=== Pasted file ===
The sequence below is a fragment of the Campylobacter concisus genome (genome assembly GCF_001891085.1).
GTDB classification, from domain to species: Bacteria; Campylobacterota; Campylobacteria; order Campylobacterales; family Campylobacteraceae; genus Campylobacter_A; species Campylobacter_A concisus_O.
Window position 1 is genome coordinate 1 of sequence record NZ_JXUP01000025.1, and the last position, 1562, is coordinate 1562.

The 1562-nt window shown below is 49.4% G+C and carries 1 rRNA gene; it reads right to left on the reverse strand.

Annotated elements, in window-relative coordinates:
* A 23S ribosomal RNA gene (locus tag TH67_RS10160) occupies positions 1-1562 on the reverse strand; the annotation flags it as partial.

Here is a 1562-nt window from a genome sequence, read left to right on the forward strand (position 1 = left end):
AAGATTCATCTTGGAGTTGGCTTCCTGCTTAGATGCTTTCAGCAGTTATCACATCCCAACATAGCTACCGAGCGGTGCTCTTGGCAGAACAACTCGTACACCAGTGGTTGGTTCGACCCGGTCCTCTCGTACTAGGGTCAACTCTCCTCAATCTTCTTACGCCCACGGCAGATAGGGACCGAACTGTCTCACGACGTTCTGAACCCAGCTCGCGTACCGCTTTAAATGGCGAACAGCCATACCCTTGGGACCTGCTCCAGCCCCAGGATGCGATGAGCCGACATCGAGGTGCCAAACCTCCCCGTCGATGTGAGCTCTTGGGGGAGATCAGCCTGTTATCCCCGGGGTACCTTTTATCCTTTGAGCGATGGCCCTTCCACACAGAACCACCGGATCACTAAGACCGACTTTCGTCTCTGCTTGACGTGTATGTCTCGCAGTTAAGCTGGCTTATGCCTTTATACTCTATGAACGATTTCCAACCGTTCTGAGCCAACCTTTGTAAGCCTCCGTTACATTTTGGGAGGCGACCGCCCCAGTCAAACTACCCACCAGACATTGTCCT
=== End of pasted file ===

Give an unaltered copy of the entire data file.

The sequence below is a fragment of the Campylobacter concisus genome (genome assembly GCF_001891085.1).
GTDB classification, from domain to species: Bacteria; Campylobacterota; Campylobacteria; order Campylobacterales; family Campylobacteraceae; genus Campylobacter_A; species Campylobacter_A concisus_O.
Window position 1 is genome coordinate 1 of sequence record NZ_JXUP01000025.1, and the last position, 1562, is coordinate 1562.

The 1562-nt window shown below is 49.4% G+C and carries 1 rRNA gene; it reads right to left on the reverse strand.

Annotated elements, in window-relative coordinates:
* A 23S ribosomal RNA gene (locus tag TH67_RS10160) occupies positions 1-1562 on the reverse strand; the annotation flags it as partial.

Here is a 1562-nt window from a genome sequence, read left to right on the forward strand (position 1 = left end):
AAGATTCATCTTGGAGTTGGCTTCCTGCTTAGATGCTTTCAGCAGTTATCACATCCCAACATAGCTACCGAGCGGTGCTCTTGGCAGAACAACTCGTACACCAGTGGTTGGTTCGACCCGGTCCTCTCGTACTAGGGTCAACTCTCCTCAATCTTCTTACGCCCACGGCAGATAGGGACCGAACTGTCTCACGACGTTCTGAACCCAGCTCGCGTACCGCTTTAAATGGCGAACAGCCATACCCTTGGGACCTGCTCCAGCCCCAGGATGCGATGAGCCGACATCGAGGTGCCAAACCTCCCCGTCGATGTGAGCTCTTGGGGGAGATCAGCCTGTTATCCCCGGGGTACCTTTTATCCTTTGAGCGATGGCCCTTCCACACAGAACCACCGGATCACTAAGACCGACTTTCGTCTCTGCTTGACGTGTATGTCTCGCAGTTAAGCTGGCTTATGCCTTTATACTCTATGAACGATTTCCAACCGTTCTGAGCCAACCTTTGTAAGCCTCCGTTACATTTTGGGAGGCGACCGCCCCAGTCAAACTACCCACCAGACATTGTCCT